STAFF and patrons of a Glasgow community centre have called for a stop to the escalating youth vandalism which has left residents feeling “unsafe.”

Bridgeton Community Learning Campus, described by locals as “a lifesaver”, has been victim of an ongoing wave of anti-social behaviour since last November.

Centre manager, Lesley Ward, who last Friday was physically threatened by a youth being chased by police, said the campus is “caught in the crossfire.”

Gangs of youths up to 60 in number have been reported to police roaming around the centre. In an adjacent woodland empty alcohol bottles and used condoms are being discovered on a weekly basis.

Lesley explained: “The first bit of vandalism was the back garden fence being ripped off and thrown in a bonfire. The following week the garden was destroyed. In the months since, youths have turned gas canisters into flame throwers and thrown them at the building.”

The most recent incident saw the destruction of the campus’ patio and flower garden. Among the debris was a flower bed designed in memory of local community champion, Betty Redmond.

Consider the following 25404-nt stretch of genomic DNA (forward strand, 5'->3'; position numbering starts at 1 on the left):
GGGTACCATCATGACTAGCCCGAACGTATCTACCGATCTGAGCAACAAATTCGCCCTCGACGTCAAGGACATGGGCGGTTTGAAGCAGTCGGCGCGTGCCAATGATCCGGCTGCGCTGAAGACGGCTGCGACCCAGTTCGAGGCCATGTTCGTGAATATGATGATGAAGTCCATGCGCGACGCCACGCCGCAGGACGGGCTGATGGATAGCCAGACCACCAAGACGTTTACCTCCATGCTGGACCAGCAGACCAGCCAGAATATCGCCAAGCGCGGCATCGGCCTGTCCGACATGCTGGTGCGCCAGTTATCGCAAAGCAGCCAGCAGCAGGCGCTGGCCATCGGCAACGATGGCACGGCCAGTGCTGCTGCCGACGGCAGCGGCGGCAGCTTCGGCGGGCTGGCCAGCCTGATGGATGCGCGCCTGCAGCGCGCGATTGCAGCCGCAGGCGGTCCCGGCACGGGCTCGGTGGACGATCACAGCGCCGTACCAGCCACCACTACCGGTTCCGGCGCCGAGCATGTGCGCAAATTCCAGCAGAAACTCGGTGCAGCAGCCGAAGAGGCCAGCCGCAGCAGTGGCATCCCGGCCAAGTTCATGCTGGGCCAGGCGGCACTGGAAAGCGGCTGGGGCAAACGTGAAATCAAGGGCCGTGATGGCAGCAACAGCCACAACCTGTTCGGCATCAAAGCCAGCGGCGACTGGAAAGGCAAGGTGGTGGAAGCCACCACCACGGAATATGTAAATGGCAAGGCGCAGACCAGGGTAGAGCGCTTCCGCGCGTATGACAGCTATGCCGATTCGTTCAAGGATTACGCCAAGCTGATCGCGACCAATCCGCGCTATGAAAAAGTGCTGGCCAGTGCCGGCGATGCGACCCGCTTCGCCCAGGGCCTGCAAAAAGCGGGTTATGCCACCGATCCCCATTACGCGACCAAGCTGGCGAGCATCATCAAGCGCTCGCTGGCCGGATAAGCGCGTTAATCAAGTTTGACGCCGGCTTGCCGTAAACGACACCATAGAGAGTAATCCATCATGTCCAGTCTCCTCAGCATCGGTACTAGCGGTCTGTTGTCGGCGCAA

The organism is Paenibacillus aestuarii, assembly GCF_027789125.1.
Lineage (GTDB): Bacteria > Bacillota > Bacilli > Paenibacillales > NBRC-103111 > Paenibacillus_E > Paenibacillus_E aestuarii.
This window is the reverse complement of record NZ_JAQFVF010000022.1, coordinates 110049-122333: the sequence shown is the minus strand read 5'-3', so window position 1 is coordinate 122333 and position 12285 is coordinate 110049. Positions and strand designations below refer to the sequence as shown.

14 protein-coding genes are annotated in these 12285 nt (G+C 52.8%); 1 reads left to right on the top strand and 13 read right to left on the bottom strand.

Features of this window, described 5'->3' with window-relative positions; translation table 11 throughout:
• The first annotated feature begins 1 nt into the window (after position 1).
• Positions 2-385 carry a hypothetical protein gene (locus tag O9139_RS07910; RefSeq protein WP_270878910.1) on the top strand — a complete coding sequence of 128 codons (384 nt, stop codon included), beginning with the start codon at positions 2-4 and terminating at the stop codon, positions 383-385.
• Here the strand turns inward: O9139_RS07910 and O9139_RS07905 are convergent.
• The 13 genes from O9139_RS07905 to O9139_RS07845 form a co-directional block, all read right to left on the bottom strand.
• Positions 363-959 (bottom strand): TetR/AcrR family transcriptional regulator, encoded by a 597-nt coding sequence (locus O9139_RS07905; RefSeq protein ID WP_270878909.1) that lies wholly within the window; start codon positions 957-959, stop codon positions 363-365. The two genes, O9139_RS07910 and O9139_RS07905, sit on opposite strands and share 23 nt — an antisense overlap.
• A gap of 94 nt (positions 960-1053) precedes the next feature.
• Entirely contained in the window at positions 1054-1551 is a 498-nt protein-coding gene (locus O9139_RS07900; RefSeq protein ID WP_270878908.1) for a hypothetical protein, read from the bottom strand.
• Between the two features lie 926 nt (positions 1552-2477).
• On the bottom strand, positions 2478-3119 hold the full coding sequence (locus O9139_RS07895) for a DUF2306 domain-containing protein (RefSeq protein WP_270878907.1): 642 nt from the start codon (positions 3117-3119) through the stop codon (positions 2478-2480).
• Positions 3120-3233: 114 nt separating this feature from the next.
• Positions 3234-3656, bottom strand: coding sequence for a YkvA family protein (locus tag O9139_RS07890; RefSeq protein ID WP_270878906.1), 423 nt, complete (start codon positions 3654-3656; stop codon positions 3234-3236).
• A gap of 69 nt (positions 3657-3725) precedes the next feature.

Betty’s son, former Glasgow City councillor, George Redmond, spoke of the families’ anguish following the discovery. He said: “Our mother was involved in providing services and support to young people all her life.”

“To see the vandalism done to the garden makes our family feel both sad and angry that some young people would be so destructive to a memorial in our mother’s name. The wider community will also be appalled as they had so much respect for what she achieved for Bridgeton for over 50 years."

One fear hanging over the centre’s financial security is the rising cost of repairs caused by the vandalism. £1200 alone has been spent on replacing the door entry system that was caught on CCTV being attacked by youths with large sticks.

Dalmarnock resident Annemarie Airens has attended the centre for five years. Like many locals she fears what might happen should the persisting vandalism create a risk to its future.

She said: “If the centre wasn’t here there wouldn’t be anywhere else for people to go. You don’t feel isolated knowing it is here. All the young kids come in and they love it. No matter who comes to the door, they are welcomed.”

Lesley has been working with community police in identifying the youths responsible, with some described as young as 12-years-old.

She adds: It’s like Miami Vice round here at the weekend now. You’ve got police officers coming down on motorcycles zooming about the streets like cat and mouse with the youths. They know they’re up against it.

In a call out, locals are asked to call 101 should they witness anti-social behaviour at the centre or nearby areas.